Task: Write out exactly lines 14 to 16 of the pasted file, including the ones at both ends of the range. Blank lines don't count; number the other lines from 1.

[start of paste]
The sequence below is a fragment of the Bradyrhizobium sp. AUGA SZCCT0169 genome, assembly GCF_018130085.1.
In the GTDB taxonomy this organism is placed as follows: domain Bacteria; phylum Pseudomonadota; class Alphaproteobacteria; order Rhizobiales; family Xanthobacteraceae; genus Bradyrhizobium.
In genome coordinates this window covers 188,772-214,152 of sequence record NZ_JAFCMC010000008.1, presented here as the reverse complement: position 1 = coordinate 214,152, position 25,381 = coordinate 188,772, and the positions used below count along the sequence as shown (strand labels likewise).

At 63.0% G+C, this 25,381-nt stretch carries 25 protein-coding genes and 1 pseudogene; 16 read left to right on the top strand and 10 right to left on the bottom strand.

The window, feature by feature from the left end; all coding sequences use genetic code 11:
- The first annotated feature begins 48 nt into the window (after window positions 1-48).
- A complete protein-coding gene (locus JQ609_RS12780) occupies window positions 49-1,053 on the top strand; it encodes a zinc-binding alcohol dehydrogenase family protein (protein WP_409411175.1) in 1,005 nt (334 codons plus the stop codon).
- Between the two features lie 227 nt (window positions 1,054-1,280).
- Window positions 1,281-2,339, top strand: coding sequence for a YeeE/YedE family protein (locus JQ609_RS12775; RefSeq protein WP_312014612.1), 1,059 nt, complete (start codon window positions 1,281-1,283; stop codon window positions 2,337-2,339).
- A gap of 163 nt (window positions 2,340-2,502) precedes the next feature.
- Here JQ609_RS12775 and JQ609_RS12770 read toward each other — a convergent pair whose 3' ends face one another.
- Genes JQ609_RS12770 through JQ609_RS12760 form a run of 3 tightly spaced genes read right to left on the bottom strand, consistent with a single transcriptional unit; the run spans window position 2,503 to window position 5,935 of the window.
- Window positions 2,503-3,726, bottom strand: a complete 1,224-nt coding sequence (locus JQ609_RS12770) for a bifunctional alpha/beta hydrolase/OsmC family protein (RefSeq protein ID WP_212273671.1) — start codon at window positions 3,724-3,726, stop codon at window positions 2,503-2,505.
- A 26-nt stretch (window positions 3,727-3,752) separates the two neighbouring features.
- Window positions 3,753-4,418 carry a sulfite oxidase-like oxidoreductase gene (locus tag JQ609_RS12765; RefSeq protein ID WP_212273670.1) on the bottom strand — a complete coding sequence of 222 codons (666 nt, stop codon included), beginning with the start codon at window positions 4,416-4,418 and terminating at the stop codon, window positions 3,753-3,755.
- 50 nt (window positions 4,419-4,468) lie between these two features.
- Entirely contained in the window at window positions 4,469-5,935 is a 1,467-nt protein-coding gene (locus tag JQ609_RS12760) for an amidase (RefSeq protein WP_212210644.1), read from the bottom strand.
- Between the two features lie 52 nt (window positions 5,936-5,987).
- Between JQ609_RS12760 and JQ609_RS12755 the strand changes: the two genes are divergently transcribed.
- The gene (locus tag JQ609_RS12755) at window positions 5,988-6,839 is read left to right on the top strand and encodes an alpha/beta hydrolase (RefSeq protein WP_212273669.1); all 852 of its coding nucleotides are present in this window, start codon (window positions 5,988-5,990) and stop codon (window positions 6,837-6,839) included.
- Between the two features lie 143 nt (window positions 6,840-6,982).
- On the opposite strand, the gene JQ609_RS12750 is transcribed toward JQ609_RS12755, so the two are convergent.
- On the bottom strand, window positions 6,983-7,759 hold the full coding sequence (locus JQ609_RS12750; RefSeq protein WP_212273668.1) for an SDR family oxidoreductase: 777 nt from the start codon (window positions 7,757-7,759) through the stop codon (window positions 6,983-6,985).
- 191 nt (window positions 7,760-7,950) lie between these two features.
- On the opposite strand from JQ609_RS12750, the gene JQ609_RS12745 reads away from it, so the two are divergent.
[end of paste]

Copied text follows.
- A 26-nt stretch (window positions 3,727-3,752) separates the two neighbouring features.
- Window positions 3,753-4,418 carry a sulfite oxidase-like oxidoreductase gene (locus tag JQ609_RS12765; RefSeq protein ID WP_212273670.1) on the bottom strand — a complete coding sequence of 222 codons (666 nt, stop codon included), beginning with the start codon at window positions 4,416-4,418 and terminating at the stop codon, window positions 3,753-3,755.
- 50 nt (window positions 4,419-4,468) lie between these two features.